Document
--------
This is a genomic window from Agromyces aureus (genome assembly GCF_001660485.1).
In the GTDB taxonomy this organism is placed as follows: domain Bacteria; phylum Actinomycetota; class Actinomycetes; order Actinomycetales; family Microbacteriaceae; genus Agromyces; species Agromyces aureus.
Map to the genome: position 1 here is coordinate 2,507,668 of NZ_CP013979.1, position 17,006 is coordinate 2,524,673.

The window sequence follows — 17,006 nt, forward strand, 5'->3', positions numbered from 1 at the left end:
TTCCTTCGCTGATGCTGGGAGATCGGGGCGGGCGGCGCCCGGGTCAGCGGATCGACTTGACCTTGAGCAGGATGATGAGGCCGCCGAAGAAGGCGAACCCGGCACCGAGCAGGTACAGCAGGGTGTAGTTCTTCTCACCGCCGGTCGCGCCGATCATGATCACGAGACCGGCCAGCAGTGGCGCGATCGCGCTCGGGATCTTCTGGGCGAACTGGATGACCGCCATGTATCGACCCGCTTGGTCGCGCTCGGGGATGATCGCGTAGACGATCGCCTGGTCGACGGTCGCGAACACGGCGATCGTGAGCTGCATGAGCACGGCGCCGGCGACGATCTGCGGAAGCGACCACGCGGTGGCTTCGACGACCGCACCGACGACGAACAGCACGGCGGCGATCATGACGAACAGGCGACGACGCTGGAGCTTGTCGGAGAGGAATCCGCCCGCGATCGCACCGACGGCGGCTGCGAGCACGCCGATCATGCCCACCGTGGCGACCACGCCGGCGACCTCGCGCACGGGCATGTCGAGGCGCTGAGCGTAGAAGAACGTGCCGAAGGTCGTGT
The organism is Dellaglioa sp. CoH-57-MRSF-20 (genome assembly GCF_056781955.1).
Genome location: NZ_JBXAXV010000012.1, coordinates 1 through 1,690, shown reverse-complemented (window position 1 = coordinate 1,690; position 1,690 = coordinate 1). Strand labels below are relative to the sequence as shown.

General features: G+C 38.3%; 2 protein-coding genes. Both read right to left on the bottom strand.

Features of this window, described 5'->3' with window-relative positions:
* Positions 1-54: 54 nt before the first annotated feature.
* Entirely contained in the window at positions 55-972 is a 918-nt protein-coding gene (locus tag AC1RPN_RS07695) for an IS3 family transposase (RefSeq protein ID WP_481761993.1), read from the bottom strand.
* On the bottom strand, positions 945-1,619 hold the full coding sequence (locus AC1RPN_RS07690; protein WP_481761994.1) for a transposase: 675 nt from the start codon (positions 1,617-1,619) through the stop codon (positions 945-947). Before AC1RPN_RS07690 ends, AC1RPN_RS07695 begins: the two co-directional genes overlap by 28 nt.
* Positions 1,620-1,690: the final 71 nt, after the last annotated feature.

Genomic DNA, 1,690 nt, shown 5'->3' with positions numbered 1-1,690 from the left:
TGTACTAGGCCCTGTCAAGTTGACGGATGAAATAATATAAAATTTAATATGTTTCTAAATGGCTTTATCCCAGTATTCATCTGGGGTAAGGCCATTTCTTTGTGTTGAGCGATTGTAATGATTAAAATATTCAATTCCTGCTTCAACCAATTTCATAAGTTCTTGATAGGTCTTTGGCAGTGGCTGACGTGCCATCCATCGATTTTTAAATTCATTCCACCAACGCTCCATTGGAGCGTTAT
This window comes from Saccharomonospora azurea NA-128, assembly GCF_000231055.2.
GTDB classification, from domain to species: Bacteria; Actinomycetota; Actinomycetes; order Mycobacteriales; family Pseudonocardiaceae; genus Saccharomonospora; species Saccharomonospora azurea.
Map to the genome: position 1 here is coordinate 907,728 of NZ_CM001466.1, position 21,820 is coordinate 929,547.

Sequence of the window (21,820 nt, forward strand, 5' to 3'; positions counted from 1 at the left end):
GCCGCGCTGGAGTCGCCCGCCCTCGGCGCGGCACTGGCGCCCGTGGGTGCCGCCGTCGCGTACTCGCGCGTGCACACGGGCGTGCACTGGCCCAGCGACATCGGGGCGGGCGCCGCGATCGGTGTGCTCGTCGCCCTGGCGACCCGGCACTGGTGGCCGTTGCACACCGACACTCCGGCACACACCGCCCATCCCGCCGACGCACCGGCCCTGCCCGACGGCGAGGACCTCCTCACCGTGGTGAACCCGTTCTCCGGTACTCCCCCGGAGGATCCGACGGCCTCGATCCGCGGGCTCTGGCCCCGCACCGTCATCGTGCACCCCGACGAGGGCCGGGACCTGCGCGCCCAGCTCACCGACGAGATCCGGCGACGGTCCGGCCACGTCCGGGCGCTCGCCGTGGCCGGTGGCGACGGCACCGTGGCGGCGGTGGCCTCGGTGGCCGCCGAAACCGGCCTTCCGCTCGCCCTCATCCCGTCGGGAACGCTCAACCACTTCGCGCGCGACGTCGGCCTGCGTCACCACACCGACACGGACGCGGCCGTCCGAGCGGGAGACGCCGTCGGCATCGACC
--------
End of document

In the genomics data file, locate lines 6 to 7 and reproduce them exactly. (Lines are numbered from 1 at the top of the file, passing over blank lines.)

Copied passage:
The organism is Dellaglioa sp. CoH-57-MRSF-20 (genome assembly GCF_056781955.1).
Genome location: NZ_JBXAXV010000012.1, coordinates 1 through 1,690, shown reverse-complemented (window position 1 = coordinate 1,690; position 1,690 = coordinate 1). Strand labels below are relative to the sequence as shown.